The two presentations were really good, it's great to learn things from your cohorts- especially when they know what they're talking about.
    Steph your cake was delicious, I hope you're feeling much better :)

    Floyd, sending you an email now. Thanks!

  13. @ Cynthia S:

    I'm so glad I wasn't the only one who felt discouraged. But seeing someone else with a more optimistic outlook made me more determined to go read up about this stuff, so thanks for your direct response. :)

    @ Floyd:

    I understand. I'll try my best to catch on to the ins and outs of all these gadgets. I really do want to do well in the future and I agree 100% that this is the best time to build up on our knowledge and experience.

    *am now motivated to improve* ^__^

  14. Although I'm very tech savy with circuit board thingys and arduino and phidgets were like whoosh over my head it ended up being rather interesting to hear about the possibilities they offer...seem pretty good.

    Excellent presentations by both groups, handled the technology exceptionally well and I was absolutely amazed and must thoroughly congratulate Luke on his wii-mote drawing invention. Quite astounding. Certainly opened up my mind in terms of what a wii-mote is capable of in the right hands and hopefully people will utilise its potential.

    Finally, Floyd can we bring multiple game ideas to the games fest or not?

  15. Although I'm NOT very tech savy*

  16. Alex, one game is enough, remember everyone wants to play it, that's almost 80 people!

  17. Very interesting lecture. both presentations were really good. When I arrived home I started playing around with my wii-mote.

    Though, I'm really confused with one thing, as I was looking at our timeline for our class just now. It said for the 15th of April we do our game project demonstration yet the next week it's back to group presentations. Does this mean we all present on that day or only teams A, B, C, D, E and the rest don't present in the next lecture? Also I came across that on the 13th of May are the Game projects presentations and it runs for three lectures. I'm sorry to ask, but I'm just really confused, are we all presenting next week? do we have to have everything finish by next week?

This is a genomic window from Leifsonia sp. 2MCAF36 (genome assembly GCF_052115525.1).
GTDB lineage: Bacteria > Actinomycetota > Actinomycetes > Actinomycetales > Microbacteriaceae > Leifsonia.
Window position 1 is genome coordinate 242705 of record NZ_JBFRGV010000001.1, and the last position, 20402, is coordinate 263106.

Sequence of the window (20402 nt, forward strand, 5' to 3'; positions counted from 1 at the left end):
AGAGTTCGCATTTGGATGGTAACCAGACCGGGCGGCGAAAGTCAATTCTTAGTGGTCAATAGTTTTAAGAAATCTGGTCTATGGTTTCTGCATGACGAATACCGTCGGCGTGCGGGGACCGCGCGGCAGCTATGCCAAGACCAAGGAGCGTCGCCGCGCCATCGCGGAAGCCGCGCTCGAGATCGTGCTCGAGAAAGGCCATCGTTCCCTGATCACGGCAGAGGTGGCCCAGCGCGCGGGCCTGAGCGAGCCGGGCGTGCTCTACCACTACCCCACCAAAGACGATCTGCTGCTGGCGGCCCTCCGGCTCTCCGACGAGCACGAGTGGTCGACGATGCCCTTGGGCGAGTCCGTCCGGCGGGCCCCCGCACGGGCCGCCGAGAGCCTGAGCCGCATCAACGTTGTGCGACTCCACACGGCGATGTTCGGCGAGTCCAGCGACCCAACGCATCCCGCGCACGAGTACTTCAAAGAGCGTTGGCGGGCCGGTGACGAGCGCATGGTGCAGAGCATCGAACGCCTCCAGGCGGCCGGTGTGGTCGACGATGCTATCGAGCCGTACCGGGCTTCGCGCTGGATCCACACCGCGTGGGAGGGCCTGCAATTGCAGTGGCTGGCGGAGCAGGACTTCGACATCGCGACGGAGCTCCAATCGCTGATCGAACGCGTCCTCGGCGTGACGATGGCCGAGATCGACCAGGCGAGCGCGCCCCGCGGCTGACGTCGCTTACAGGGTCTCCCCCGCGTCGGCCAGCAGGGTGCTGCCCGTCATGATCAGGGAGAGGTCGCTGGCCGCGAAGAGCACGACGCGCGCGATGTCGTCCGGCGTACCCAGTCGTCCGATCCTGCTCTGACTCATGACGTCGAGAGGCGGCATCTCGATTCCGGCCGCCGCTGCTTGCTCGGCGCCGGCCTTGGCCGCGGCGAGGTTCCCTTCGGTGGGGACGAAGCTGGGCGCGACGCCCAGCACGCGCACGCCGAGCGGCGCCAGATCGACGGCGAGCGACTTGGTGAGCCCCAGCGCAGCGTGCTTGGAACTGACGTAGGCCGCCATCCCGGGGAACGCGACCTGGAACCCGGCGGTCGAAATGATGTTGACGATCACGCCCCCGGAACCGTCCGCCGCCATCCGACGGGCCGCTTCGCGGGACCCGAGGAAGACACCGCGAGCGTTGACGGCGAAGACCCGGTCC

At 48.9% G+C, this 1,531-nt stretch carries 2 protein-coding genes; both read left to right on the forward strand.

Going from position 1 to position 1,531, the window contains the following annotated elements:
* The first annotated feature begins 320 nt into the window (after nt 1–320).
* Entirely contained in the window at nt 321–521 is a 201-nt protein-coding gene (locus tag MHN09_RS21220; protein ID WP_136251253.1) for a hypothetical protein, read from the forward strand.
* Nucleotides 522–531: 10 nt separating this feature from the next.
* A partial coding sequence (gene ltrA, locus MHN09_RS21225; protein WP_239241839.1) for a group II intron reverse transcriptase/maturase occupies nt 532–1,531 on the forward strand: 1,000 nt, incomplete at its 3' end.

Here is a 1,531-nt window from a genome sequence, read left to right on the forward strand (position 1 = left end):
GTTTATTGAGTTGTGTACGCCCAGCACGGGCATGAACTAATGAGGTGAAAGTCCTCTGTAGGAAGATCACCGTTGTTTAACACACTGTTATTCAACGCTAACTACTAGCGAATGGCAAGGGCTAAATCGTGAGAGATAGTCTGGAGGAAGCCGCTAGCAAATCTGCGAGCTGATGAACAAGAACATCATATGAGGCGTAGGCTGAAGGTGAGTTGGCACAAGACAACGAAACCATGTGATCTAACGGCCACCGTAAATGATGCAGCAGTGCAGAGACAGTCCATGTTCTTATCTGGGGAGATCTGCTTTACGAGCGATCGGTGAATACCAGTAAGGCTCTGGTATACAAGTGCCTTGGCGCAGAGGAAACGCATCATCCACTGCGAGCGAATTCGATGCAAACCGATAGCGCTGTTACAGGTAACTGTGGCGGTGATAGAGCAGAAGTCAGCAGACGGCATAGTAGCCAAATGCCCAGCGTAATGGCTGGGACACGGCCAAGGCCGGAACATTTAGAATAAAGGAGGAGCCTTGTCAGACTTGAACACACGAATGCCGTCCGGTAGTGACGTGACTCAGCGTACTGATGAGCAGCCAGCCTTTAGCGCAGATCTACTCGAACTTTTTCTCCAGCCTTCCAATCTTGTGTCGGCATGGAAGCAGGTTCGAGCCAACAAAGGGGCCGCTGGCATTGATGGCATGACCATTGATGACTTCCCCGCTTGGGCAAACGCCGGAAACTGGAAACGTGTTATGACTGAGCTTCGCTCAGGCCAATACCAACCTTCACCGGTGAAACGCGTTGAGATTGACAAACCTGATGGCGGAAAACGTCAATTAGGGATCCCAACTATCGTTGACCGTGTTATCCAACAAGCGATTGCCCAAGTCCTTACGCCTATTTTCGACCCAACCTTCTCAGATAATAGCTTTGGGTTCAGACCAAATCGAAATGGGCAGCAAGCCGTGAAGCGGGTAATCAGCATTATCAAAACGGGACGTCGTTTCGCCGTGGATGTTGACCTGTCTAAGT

18. I'm also a bit confused. What's the difference between next week's presentation and the final presentation?

    Also, if our game is to be played in a big area and we have to document it in a video, won't everyone find it less fun watching a video (however interesting it may be) than actually getting to play it firsthand? I'm a little bit concerned as our grades are based on votes and I guess people are likely to vote on the best experience they had on that day.

  19. Hey Floyd, top lecture tonight yet again...
    The 2 groups that presented did it well as they made them quite entertaining and interesting...
    Arduinos and Phidgets seem pretty sweet to work with but I was most amazed today by the various contraptions made with the Wiimote as a tool such as the lawnmower. :P :)
    Anyway... my group H had a talk today; were meeting up and all to refine our concept and then will document it on sunday in a video :). However, as stated by others above; our game is also played on a large scale and just hope we can make the video as entertaining as actually playing the game. Agreeing with Steph; I'm also concerned about the marking system :S but suppose well do our best.
    And what exactly is the difference between next weeks presentation and the final presentation? What portion of our final mark is determined from next weeks results?